I hate the card isle. It’s been a source of anxiety for me since I was a child trying to find a mother’s day, birthday or Christmas card that didn’t say what wasn’t true, but was neither insulting. Sometimes, I could manage to pick a card by visualizing its insides dripping in sarcasm “Thanks for the Memories” can mean more than one thing – especially if you were raised by my mother. Not sending a card was never an option. My mother literally kept a logbook of people she sent cards and gifts to. If they did not reply with a thank you or add her to their Christmas list, she added them to a running list of uncouth associates – and was very vocal about the names on that list.
As a result, my literal Hallmark Moments are few and far between.
As fate would have it, my birthmother ended up being a serial card sender too. In the beginning of our relationship, her cards came almost weekly. I, in turn, braved the card isle, trying to pick out something appropriate. When Mother’s Day or Christmas rolled around, I found myself in the same awkward position – it isn’t easy finding a sentiment for one’s birthmother. Not even “Thanks for the Memories” works – because there are no memories.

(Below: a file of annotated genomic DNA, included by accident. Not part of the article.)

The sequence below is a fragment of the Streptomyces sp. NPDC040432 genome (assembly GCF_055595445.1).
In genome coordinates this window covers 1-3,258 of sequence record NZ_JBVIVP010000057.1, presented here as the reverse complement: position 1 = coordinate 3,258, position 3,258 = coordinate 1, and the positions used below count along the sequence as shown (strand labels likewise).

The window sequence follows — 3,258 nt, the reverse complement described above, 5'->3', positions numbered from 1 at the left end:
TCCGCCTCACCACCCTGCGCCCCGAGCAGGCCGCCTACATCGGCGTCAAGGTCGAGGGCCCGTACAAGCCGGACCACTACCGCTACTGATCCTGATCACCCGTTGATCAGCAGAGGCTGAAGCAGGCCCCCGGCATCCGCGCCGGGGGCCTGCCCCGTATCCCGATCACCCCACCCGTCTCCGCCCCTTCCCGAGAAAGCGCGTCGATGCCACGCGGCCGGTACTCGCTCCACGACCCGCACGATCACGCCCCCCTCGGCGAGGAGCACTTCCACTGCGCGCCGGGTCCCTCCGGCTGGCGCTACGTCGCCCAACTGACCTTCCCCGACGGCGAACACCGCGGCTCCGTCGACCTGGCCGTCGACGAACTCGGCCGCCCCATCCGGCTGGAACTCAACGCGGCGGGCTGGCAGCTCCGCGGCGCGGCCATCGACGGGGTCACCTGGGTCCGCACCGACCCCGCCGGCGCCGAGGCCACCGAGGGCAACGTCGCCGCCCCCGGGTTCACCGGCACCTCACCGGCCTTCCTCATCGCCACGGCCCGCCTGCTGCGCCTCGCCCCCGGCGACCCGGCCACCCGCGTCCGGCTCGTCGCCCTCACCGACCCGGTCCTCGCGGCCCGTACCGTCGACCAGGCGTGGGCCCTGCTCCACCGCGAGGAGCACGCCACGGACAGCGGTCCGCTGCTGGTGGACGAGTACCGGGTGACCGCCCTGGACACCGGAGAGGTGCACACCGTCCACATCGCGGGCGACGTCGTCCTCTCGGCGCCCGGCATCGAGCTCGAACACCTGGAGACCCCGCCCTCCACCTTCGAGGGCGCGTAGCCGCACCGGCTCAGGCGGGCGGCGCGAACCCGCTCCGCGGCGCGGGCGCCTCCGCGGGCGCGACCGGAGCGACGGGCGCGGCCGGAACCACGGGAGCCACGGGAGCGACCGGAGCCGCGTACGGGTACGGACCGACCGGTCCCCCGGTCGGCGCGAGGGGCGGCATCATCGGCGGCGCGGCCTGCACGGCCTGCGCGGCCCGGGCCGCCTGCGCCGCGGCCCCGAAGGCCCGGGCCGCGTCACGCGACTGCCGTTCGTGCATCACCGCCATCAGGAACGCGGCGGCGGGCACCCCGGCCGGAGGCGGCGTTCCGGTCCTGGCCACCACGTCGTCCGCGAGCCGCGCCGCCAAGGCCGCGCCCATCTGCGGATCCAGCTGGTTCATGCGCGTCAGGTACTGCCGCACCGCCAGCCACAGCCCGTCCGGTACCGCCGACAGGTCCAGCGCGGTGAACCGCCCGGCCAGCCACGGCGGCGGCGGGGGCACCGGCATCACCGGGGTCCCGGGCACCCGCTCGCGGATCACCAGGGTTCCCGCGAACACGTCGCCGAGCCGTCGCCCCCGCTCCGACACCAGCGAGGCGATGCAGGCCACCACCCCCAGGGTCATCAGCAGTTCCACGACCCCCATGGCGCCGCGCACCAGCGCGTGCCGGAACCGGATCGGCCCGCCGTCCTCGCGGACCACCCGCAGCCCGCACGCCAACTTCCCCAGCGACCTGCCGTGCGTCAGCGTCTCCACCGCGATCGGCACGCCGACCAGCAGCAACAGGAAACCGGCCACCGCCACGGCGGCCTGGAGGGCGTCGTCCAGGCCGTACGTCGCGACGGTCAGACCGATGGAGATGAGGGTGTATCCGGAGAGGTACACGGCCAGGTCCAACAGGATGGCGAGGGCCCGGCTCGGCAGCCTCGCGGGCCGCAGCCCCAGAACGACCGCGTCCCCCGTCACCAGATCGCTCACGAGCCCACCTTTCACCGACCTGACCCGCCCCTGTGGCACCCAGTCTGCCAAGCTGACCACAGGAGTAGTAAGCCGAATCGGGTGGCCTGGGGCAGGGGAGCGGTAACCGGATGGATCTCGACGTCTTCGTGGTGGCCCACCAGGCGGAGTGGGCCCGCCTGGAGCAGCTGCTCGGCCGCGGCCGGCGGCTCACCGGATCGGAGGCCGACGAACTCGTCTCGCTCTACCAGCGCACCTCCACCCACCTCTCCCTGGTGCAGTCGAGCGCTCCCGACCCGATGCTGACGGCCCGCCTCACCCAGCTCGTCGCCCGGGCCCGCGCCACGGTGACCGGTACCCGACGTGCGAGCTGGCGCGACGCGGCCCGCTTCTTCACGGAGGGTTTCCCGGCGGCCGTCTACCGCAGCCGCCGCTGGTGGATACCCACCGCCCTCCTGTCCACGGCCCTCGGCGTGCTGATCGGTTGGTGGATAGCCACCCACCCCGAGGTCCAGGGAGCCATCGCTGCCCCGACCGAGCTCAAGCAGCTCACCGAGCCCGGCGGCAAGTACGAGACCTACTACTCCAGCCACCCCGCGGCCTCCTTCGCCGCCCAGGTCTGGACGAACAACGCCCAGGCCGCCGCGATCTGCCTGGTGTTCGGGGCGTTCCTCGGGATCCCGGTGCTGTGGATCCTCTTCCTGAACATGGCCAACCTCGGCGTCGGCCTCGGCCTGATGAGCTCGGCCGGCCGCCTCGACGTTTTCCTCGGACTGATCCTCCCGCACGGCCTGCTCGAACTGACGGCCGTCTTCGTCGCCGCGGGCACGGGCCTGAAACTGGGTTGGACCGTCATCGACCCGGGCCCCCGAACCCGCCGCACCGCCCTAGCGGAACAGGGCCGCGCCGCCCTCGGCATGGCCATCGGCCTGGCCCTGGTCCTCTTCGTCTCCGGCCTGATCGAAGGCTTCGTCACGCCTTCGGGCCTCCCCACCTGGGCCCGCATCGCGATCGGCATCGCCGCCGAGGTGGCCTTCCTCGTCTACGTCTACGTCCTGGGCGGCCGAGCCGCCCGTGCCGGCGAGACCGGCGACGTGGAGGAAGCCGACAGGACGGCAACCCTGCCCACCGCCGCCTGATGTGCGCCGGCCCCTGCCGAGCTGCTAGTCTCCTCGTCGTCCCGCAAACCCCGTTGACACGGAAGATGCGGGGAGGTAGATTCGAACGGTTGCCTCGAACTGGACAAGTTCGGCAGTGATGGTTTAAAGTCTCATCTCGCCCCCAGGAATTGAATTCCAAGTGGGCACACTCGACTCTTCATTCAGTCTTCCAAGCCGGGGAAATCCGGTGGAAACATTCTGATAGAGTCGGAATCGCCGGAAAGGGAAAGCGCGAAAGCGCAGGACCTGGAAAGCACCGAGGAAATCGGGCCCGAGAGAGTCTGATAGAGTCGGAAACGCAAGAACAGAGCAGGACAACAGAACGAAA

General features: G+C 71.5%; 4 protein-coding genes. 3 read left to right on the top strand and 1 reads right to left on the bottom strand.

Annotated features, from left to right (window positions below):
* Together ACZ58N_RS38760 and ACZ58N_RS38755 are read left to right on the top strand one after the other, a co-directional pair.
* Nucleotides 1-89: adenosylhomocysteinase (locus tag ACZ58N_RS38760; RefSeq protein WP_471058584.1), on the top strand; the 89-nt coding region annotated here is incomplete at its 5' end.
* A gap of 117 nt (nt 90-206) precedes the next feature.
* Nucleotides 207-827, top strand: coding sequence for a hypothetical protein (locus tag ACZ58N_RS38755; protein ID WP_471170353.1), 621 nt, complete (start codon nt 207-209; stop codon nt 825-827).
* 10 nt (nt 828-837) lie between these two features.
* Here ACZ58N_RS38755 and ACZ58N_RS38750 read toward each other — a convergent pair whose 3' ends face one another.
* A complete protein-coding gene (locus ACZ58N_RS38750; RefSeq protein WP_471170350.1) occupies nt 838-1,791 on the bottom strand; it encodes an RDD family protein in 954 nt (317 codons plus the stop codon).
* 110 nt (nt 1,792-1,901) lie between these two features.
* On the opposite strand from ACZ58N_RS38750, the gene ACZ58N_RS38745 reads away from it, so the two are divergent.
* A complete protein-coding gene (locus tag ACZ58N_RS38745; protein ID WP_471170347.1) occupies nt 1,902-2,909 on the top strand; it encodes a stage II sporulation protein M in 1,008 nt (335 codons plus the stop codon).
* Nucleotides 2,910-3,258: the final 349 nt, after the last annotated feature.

So there I was again, standing in the card isle with my stomach threatening to leap from my body and tears streaming down my cheeks. It had been years since I’d sent a card to either of my mothers. This time, I was not choosing one out of guilt or obligation. I truly wanted my birthmother, who is dying, to receive something from me. But what? Nothing seemed to fit and I hated that more than the thought of her death.
The tears came from the child in me who would just, for once, like to stand in the card isle and know exactly what to do; the child who would like to read one of those syrupy sweet “for my mother” cards and mean every corny word; the child who would like to have a father to choose a father’s day card for. I’ve given up that dream, but part of me still protests.
I knew what I didn’t want to say to my birthmother in her dying days. I didn’t want to address the past. I wasn’t seeking resolution. I wasn’t hoping for some affirmation of love for me, an apology or even a response. I just wanted her to know I was thinking of her and that I was sorry her life was coming to an end.
It took me nearly an hour, but I finally chose a “Thinking of You” card, decorated in delicate looking leaves. It took another four days to add my sentiment and mail it. These would be my last words, ever, to my birthmother. They needed to matter.
Inside I wrote:
I am sorry to hear of the difficulty you are facing right now. I am thinking of you and I wish you peace.